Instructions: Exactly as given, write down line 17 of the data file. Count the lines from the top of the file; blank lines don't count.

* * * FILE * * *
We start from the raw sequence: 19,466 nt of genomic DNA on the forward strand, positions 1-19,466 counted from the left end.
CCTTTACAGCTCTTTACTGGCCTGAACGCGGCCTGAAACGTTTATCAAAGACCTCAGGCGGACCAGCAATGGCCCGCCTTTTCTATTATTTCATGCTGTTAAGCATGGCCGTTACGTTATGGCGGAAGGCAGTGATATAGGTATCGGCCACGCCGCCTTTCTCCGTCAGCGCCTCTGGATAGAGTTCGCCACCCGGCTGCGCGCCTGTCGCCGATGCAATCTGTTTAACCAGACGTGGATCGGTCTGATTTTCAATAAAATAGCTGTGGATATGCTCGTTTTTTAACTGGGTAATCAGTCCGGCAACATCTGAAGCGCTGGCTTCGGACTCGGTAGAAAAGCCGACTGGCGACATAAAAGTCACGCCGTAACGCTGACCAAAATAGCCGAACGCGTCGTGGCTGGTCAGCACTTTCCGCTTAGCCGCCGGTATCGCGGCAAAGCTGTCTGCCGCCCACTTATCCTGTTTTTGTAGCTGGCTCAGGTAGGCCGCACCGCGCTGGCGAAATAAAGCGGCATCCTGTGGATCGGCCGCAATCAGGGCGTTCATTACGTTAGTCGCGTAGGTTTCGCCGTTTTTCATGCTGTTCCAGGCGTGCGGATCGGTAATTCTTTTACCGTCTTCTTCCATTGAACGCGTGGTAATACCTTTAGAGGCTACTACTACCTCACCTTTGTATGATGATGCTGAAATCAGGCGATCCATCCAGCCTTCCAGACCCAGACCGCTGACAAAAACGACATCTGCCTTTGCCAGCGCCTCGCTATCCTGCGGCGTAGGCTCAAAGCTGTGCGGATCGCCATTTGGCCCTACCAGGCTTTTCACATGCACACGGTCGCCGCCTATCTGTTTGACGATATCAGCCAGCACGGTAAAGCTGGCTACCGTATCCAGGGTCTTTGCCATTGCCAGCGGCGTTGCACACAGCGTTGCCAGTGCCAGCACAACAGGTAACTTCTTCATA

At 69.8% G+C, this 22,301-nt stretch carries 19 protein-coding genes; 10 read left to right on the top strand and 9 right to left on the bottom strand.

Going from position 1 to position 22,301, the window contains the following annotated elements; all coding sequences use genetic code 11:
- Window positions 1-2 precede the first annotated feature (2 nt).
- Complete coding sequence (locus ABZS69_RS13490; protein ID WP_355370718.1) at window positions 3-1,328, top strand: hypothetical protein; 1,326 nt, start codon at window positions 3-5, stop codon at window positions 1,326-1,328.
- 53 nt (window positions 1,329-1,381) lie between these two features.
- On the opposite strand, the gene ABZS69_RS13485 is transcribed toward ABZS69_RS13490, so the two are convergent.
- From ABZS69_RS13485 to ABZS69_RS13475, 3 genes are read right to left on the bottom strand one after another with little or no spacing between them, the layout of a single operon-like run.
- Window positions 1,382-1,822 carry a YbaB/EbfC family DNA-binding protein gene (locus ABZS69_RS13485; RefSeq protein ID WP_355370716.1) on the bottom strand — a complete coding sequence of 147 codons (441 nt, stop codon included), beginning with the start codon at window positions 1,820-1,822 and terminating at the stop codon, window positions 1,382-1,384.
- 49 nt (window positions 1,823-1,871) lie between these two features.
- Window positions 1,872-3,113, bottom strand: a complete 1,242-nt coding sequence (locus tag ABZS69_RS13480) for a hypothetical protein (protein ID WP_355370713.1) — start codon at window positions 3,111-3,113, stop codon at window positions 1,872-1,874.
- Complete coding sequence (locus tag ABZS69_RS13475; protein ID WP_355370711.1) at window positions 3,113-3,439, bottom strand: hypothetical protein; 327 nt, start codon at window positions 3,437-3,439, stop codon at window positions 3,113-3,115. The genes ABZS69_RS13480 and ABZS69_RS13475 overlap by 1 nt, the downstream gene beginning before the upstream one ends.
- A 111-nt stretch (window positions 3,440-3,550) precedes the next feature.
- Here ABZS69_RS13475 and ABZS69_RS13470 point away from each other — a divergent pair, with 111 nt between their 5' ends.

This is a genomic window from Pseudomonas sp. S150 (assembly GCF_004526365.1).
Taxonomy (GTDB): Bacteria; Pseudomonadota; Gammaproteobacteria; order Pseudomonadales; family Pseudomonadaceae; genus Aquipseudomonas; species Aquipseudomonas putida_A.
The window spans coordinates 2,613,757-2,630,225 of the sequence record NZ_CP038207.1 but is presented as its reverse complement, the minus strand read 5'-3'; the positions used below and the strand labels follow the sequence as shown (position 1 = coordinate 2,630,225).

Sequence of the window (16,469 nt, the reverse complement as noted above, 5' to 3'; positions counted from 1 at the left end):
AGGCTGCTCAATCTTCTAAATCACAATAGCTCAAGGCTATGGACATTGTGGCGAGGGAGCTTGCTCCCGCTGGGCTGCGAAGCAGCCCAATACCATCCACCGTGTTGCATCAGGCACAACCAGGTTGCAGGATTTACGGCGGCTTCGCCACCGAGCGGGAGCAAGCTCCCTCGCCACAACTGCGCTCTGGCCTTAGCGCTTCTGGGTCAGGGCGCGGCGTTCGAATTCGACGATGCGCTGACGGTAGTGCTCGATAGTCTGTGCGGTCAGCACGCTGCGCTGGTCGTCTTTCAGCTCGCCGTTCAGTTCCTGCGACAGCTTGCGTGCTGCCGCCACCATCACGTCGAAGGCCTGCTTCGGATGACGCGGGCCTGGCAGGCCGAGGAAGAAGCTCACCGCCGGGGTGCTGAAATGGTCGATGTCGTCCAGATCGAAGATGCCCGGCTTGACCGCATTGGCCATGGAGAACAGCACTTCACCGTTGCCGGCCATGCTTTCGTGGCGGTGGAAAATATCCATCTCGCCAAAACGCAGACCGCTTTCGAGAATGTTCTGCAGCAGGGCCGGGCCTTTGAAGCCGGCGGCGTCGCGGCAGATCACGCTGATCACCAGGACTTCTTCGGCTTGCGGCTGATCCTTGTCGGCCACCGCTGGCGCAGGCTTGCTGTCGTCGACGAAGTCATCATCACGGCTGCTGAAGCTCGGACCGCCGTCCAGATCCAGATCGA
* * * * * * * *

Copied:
Taxonomy (GTDB): Bacteria; Pseudomonadota; Gammaproteobacteria; order Pseudomonadales; family Pseudomonadaceae; genus Aquipseudomonas; species Aquipseudomonas putida_A.